My point was that, while there is luck in the game, managing the game can mitigate how much these situations will arise or hurt you. Sure, there may be a game where a good tile draw wins it or a bad draw loses it. However, making sound choices throughout the game will typically put you in a position to win. I've learned that the hard way with Ra.

One of my favorite games is Hamburgum (though it doesn't seem to get a lot of love here) because there is no luck in the game after you've determine starting player and player order. And, I love Brass. I wouldn't say there is a "ton of luck" because you could lose the game if you flip a -3 distant market tile. Don't get me wrong... there is obviously more luck in a game of Ra than a game of Brass. However, I think it's unfair to over-emphasize a certain situation that flips the game on it's side due to luck. It's the exception, not the rule. That's true in Ra and in Brass.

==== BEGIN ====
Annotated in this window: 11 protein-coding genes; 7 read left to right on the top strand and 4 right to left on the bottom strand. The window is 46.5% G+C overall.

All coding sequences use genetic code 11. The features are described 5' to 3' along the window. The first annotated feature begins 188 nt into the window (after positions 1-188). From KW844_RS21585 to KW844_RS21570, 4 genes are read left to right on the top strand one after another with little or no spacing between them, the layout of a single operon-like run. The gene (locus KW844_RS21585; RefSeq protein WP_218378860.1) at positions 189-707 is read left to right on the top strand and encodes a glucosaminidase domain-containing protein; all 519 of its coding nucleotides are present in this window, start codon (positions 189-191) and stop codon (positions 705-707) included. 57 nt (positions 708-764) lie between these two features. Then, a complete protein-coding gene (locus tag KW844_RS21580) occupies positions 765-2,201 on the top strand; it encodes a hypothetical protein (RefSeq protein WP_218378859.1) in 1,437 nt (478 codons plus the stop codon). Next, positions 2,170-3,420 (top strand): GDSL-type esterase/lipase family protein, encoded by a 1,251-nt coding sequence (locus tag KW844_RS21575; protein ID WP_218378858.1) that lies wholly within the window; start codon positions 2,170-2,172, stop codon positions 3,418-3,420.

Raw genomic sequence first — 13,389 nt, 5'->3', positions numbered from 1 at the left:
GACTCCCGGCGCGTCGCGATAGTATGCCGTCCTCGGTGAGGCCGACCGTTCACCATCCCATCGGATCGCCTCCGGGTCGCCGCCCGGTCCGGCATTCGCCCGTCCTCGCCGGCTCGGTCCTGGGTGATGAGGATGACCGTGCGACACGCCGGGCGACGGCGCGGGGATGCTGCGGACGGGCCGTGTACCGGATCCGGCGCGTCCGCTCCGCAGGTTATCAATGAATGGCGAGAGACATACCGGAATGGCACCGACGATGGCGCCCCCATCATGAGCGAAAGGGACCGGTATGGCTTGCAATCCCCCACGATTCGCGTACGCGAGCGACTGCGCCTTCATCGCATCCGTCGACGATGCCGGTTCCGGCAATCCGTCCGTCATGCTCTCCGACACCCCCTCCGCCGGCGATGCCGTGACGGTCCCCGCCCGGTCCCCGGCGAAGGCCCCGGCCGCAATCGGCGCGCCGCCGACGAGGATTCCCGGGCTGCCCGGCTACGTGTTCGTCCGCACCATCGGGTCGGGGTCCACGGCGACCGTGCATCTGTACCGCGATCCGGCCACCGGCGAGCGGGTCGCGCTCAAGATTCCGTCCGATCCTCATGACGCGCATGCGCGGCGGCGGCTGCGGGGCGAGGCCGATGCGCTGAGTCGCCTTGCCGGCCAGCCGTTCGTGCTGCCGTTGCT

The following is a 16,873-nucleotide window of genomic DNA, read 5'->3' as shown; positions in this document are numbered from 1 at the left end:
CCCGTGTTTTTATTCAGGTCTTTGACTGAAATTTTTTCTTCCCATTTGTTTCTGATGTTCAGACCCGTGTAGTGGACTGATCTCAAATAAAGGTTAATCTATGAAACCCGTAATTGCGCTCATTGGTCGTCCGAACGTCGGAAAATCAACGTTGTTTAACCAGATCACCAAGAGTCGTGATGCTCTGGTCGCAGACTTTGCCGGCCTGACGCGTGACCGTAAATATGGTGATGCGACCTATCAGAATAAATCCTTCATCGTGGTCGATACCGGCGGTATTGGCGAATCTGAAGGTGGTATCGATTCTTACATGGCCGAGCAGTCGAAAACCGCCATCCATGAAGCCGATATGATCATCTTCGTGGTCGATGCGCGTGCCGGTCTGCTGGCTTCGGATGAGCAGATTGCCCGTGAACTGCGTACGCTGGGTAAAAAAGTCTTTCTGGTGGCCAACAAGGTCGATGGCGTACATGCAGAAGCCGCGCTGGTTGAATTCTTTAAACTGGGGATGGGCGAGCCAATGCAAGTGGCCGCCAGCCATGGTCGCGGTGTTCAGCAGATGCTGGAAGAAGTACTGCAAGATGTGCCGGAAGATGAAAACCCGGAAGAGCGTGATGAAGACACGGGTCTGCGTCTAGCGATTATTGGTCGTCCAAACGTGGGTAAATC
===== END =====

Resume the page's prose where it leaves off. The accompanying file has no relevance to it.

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Pedro Correia
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So?
So, is Ra so much better than Medici, that is more worthy to be bought? Even if you get a great price for Medici?
 
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Ben Stanley
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I agree with the poster who says there is very little luck in who wins Ra. Chance is there, but a strong player won't leave himself in the situation where he is pulling tiles hoping the round doesn't end, unless he is perfectly content with the round ending. He's calculated the probability of everything, and is almost certain to win.

Ra is so much better that you must own it, but if you see an amazing deal on Medici get it, too. Ra is better because it is more subtle and less strategically intuitive, but both games offer lots of skill based opportunities and tough choices.